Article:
From Mélie’s Garden
It is hard to believe that it is now August and we are half the way through summer! I think that all of us who have gardens will agree that they have brought us special pleasure this year. So we want to keep them going as long as possible and to do that, it is especially important to deadhead all plants so they will continue to bloom and weed to keep the unwanted pests from stealing important nutrients and moisture. After August 15th it is usually safe to put in new plants, so they can become well established before the cold weather arrives in mid fall. Be sure to enrich the soil with good compost and water the new arrivals well once a day until they have acclimated.
This summer we have enjoyed wonderful lilies that I have added to the flower beds to give them some extra color in July. They have grown very well and the rabbits seemed to have left them alone due to placing nepeta (cat mint) nearby. Rabbits seem to hate it and therefore keep away. The lilies are from various families, Asiatic, Heirloom, and Orientpet. I bought them from John Scheepers and have planted the bulbs each fall for the last couple of years. They have done well and their blooms have lasted for a number of weeks until early August.
Once the lilies have faded, I look forward to the Hibiscus (Swamp Rose Mallow) planted in the field flowerbeds. They provide a nice punch of color in August and butterflies love them. I have found that in spite of their name “swamp” they don’t mind regular garden soil, but do like the sea air around them, so I don’t know how they would do in a garden that is not along the coast. Race Rock sold the plants last year and there is a good variety to be found in “The Plants Delights” catalog.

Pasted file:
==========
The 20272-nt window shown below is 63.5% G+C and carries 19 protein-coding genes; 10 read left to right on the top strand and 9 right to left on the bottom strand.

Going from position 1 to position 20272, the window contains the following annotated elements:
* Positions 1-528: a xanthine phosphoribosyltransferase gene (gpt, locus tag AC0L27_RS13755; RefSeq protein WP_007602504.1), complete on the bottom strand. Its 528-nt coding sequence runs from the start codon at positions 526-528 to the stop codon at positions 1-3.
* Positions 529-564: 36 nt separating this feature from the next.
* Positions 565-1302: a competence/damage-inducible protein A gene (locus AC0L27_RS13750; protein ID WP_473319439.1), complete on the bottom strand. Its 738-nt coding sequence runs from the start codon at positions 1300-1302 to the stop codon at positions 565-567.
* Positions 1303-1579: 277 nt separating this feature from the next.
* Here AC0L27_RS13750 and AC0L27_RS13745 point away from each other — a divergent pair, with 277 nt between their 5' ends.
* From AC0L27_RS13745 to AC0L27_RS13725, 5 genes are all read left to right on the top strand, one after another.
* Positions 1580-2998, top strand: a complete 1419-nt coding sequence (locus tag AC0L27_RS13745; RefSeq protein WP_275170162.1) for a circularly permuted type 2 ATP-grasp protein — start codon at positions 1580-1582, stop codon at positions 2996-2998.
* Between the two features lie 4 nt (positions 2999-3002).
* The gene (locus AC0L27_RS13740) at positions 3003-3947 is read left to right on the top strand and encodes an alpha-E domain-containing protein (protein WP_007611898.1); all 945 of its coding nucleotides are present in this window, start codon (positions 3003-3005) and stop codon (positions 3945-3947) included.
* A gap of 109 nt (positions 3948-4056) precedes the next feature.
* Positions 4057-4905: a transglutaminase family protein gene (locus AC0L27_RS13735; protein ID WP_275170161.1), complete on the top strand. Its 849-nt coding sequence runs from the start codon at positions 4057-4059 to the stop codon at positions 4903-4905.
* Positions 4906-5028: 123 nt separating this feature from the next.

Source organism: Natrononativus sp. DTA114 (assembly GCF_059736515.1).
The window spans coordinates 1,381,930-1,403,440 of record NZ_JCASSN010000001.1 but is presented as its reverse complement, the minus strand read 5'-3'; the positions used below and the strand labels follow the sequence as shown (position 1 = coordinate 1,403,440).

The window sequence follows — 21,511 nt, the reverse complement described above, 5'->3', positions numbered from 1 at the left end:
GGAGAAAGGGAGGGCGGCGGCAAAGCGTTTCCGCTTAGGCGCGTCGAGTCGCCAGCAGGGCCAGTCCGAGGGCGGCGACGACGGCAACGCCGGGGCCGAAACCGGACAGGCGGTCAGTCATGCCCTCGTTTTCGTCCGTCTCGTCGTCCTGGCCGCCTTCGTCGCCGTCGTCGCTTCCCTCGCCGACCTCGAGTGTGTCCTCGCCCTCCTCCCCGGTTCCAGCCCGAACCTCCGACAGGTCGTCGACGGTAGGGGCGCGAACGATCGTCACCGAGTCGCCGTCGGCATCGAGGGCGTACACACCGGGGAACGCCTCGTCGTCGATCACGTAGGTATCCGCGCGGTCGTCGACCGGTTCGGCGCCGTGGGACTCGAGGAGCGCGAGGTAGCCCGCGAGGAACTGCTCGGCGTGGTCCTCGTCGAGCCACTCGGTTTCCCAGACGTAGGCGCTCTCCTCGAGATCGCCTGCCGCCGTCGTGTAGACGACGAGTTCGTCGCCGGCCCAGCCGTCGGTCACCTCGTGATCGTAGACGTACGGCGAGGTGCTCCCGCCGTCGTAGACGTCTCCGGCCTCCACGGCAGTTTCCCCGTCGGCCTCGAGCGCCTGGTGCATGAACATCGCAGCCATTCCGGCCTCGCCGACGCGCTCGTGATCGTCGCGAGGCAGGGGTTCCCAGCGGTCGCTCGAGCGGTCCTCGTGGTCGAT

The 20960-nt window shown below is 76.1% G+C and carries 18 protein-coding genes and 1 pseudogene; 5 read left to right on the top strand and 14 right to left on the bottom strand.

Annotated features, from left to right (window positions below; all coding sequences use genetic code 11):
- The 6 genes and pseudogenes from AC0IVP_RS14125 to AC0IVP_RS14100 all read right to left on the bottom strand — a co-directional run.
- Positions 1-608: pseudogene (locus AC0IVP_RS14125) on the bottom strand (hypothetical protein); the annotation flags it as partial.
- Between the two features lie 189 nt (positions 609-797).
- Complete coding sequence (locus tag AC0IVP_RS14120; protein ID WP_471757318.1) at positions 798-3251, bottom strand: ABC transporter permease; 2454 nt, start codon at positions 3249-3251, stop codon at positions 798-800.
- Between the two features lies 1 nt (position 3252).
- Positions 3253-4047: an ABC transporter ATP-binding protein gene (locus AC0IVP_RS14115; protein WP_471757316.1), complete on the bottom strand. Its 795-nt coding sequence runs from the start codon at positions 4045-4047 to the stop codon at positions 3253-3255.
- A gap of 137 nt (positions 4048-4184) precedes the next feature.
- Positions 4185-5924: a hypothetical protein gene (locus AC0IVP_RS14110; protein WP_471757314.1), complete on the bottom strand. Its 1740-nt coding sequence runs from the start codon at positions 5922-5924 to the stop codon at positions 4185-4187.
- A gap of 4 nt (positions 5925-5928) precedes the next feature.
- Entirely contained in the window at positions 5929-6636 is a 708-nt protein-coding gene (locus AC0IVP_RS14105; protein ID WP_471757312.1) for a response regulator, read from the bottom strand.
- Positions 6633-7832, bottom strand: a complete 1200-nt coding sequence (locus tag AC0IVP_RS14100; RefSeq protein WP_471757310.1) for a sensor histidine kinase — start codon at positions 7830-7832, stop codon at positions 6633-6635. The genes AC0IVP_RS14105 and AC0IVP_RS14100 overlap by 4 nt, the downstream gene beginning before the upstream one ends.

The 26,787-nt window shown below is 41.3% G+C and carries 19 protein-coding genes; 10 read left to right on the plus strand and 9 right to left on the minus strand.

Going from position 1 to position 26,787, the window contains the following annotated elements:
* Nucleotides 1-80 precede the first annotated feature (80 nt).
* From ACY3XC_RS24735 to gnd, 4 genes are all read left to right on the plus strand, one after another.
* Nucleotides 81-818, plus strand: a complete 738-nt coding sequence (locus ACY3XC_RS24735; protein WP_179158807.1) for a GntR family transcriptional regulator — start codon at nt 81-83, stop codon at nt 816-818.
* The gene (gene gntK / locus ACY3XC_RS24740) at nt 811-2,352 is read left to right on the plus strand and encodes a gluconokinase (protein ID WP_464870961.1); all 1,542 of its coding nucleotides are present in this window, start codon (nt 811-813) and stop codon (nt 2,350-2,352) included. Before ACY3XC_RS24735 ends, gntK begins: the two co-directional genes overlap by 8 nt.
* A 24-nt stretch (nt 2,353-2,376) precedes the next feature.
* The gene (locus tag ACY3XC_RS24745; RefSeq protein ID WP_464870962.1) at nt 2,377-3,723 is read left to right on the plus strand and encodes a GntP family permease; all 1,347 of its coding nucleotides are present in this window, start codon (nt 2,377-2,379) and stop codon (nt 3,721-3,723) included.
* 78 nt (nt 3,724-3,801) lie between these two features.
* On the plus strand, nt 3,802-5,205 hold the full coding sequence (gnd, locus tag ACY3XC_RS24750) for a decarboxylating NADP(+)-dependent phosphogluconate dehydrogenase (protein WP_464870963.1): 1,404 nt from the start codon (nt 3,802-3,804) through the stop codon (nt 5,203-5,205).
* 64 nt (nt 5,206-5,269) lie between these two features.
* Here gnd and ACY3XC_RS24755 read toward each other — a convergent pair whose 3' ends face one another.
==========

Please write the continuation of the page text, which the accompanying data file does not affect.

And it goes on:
And finally, we have enjoyed a wonderful ornamental Banana plant (Ensete Banana Maurelii) that I bought on a whim from Race Rock last summer. It is in a large plastic pot that moved indoors for the winter where it became dormant. Irish gardener, Helen Dillon, told me that she always uses a collection of extra potted plants to pop into a flowerbed when something is removed or a section of the garden has stopped blooming. Last year we had to remove a very overgrown Mugo pine and it left a big gap in a bed next to the house. So I put the Banana plant there to fill the space and we liked it so much that it is back there again this summer. It is fun to have a few surprises in your garden especially ones that you can move around and use for a number of years!